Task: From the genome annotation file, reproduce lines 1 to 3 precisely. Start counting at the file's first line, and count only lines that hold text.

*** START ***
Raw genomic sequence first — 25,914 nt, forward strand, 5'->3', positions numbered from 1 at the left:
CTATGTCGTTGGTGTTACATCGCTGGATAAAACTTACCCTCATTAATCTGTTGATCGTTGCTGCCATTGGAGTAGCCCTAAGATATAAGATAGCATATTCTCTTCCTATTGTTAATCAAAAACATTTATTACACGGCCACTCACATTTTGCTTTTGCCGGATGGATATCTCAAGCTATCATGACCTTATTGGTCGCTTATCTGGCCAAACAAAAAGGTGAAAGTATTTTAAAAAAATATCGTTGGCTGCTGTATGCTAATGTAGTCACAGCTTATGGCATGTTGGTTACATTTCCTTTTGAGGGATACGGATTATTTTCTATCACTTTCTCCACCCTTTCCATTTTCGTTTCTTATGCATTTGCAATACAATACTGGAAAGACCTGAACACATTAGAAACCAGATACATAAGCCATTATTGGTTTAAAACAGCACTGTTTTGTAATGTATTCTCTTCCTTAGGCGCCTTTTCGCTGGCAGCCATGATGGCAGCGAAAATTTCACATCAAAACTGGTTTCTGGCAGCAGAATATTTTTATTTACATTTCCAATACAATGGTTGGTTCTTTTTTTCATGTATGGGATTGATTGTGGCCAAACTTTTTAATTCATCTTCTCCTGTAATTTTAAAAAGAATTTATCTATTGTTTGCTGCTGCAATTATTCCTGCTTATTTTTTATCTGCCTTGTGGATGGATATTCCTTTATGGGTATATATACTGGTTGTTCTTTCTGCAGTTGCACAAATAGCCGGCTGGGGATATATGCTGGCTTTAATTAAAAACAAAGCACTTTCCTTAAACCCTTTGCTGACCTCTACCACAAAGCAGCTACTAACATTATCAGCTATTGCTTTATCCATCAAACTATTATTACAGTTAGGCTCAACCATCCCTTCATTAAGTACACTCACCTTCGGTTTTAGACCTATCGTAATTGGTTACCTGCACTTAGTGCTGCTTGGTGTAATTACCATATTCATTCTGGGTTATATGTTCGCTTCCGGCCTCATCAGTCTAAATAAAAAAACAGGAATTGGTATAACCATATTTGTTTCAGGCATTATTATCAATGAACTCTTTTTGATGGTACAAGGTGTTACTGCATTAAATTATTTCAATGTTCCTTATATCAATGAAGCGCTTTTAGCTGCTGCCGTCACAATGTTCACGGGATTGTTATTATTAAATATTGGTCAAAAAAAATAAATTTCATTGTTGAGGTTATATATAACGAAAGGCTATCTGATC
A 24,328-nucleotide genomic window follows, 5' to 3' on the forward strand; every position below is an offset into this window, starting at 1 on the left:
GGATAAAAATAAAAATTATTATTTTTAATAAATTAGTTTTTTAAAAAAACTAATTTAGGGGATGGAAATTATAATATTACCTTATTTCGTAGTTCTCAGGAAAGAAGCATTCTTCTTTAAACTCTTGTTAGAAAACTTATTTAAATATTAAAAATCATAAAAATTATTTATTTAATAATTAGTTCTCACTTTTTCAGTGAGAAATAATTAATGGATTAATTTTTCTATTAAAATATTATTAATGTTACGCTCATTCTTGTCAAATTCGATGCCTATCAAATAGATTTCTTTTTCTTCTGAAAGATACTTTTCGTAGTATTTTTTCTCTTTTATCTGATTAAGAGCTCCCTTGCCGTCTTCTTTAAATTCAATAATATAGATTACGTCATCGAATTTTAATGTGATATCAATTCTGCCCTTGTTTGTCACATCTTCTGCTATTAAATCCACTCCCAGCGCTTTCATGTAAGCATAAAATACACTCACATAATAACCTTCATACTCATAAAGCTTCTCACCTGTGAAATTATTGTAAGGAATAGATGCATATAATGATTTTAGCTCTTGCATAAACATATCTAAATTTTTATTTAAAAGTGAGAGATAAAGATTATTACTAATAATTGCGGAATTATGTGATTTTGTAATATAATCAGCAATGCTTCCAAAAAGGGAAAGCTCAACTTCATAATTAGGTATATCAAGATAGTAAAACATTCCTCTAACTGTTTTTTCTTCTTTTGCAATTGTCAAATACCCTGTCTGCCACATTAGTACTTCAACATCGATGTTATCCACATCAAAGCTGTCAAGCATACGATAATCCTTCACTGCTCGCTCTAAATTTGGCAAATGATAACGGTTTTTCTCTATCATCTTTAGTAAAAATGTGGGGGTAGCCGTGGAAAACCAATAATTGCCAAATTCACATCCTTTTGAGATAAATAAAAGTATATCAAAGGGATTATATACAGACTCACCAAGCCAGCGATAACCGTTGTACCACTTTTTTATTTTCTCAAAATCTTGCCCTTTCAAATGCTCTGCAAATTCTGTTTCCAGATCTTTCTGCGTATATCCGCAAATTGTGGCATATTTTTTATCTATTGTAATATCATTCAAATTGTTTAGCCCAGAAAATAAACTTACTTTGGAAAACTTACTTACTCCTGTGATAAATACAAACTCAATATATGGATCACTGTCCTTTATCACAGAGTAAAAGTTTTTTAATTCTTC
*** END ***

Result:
Raw genomic sequence first — 25,914 nt, forward strand, 5'->3', positions numbered from 1 at the left:
CTATGTCGTTGGTGTTACATCGCTGGATAAAACTTACCCTCATTAATCTGTTGATCGTTGCTGCCATTGGAGTAGCCCTAAGATATAAGATAGCATATTCTCTTCCTATTGTTAATCAAAAACATTTATTACACGGCCACTCACATTTTGCTTTTGCCGGATGGATATCTCAAGCTATCATGACCTTATTGGTCGCTTATCTGGCCAAACAAAAAGGTGAAAGTATTTTAAAAAAATATCGTTGGCTGCTGTATGCTAATGTAGTCACAGCTTATGGCATGTTGGTTACATTTCCTTTTGAGGGATACGGATTATTTTCTATCACTTTCTCCACCCTTTCCATTTTCGTTTCTTATGCATTTGCAATACAATACTGGAAAGACCTGAACACATTAGAAACCAGATACATAAGCCATTATTGGTTTAAAACAGCACTGTTTTGTAATGTATTCTCTTCCTTAGGCGCCTTTTCGCTGGCAGCCATGATGGCAGCGAAAATTTCACATCAAAACTGGTTTCTGGCAGCAGAATATTTTTATTTACATTTCCAATACAATGGTTGGTTCTTTTTTTCATGTATGGGATTGATTGTGGCCAAACTTTTTAATTCATCTTCTCCTGTAATTTTAAAAAGAATTTATCTATTGTTTGCTGCTGCAATTATTCCTGCTTATTTTTTATCTGCCTTGTGGATGGATATTCCTTTATGGGTATATATACTGGTTGTTCTTTCTGCAGTTGCACAAATAGCCGGCTGGGGATATATGCTGGCTTTAATTAAAAACAAAGCACTTTCCTTAAACCCTTTGCTGACCTCTACCACAAAGCAGCTACTAACATTATCAGCTATTGCTTTATCCATCAAACTATTATTACAGTTAGGCTCAACCATCCCTTCATTAAGTACACTCACCTTCGGTTTTAGACCTATCGTAATTGGTTACCTGCACTTAGTGCTGCTTGGTGTAATTACCATATTCATTCTGGGTTATATGTTCGCTTCCGGCCTCATCAGTCTAAATAAAAAAACAGGAATTGGTATAACCATATTTGTTTCAGGCATTATTATCAATGAACTCTTTTTGATGGTACAAGGTGTTACTGCATTAAATTATTTCAATGTTCCTTATATCAATGAAGCGCTTTTAGCTGCTGCCGTCACAATGTTCACGGGATTGTTATTATTAAATATTGGTCAAAAAAAATAAATTTCATTGTTGAGGTTATATATAACGAAAGGCTATCTGATC
A 24,328-nucleotide genomic window follows, 5' to 3' on the forward strand; every position below is an offset into this window, starting at 1 on the left: